The Wind Is Passing By (Editorial)

Watching action that culminated with the state House of Representatives approving a bill to eliminate the tax on capital gains for future investments in Arkansas reminded us of Christina Rossetti's famous poem, one most of us learned as children:

Who has seen the wind?
Neither you nor I:
But when the trees bow down their heads,
The wind is passing by.

Gov. Mike Beebe was not seen on the floor of the House last Wednesday, but when 18 Democrats suddenly wanted their names removed as sponsors of the bill filed by Rep. Ed Garner, R-Maumelle, it was pretty clear that the governor's influence had just swept through the room. Garner himself referred to "threats," although we doubt it was anything more than typical political gamesmanship.

But in 2011, and when the subject fits generically under the heading of cutting taxes, even the single most popular politician in the state doesn't have enough puff. Garner's bill passed with 53 yea votes to 43 nays and one vote of "present." But Beebe does have something more tangible: veto power.

Beebe has refused to promise a veto of the capital gains exemption bill should it manage to get similar majority approval in the Senate this week. But he has said that he won't sign any tax cuts besides his own proposed half-percent reduction in the sales tax on groceries unless the Legislature also finds a way to balance out the lost revenue.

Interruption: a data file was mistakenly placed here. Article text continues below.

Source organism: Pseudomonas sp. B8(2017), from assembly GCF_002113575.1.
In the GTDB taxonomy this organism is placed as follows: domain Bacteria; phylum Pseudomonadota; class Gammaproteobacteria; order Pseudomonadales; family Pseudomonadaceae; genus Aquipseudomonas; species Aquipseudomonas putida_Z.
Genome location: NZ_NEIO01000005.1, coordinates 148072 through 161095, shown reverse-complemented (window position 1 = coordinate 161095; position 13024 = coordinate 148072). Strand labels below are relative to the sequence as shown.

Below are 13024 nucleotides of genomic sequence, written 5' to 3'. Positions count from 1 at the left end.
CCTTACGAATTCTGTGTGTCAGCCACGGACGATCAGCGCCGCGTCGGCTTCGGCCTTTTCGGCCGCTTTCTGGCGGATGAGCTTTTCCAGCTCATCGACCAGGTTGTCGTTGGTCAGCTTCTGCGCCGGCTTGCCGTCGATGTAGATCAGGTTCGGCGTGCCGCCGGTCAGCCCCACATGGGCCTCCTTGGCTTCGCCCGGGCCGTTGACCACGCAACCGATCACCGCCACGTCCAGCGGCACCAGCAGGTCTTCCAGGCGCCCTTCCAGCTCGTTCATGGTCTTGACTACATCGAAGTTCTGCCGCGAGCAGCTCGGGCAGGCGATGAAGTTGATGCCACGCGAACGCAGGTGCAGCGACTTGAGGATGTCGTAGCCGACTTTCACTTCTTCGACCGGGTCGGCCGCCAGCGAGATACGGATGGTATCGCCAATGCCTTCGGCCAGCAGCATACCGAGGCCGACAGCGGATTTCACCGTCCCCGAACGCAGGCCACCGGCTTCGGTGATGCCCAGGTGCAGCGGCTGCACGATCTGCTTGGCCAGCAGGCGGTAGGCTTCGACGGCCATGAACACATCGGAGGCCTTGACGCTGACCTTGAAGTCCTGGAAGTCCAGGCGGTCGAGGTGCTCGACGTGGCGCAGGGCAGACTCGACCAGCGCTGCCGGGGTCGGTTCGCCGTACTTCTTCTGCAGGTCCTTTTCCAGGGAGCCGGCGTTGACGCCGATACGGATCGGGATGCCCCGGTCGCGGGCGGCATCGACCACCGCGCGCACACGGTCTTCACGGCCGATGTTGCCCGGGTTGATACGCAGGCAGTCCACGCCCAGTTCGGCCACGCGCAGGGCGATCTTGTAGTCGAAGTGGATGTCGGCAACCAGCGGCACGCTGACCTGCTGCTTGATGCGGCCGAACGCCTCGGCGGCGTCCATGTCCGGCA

Tax-cutting is always popular - even cuts that would benefit only those people in a position to make capital investments - but we tend to agree with Gov. Beebe on this one. Arkansas has dodged a bullet by being one of only a handful of states to arrive on this side of the Great Recession without a massive budget deficit, and that wasn't accomplished by padding government services with a lot of nonessentials. Oh, and we do have that $300 million-plus deficit in the unemployment insurance fund that must be dealt with.

The day will come when this state can and should consider broad changes to its tax structure. But that day is not today, and this is a particularly bad time for experimental changes that will cost the government tens of millions without, as even Garner admits, guaranteeing the creation of a single new job. Nor is there any guarantee that those tax-free capital gains would be reinvested in Arkansas.

It might not even be an ideal time for the continued reduction of the grocery tax, but that at least is a tax reduction that benefits all Arkansans, and especially those who need it most and who will certainly send the tax savings back into the local economy.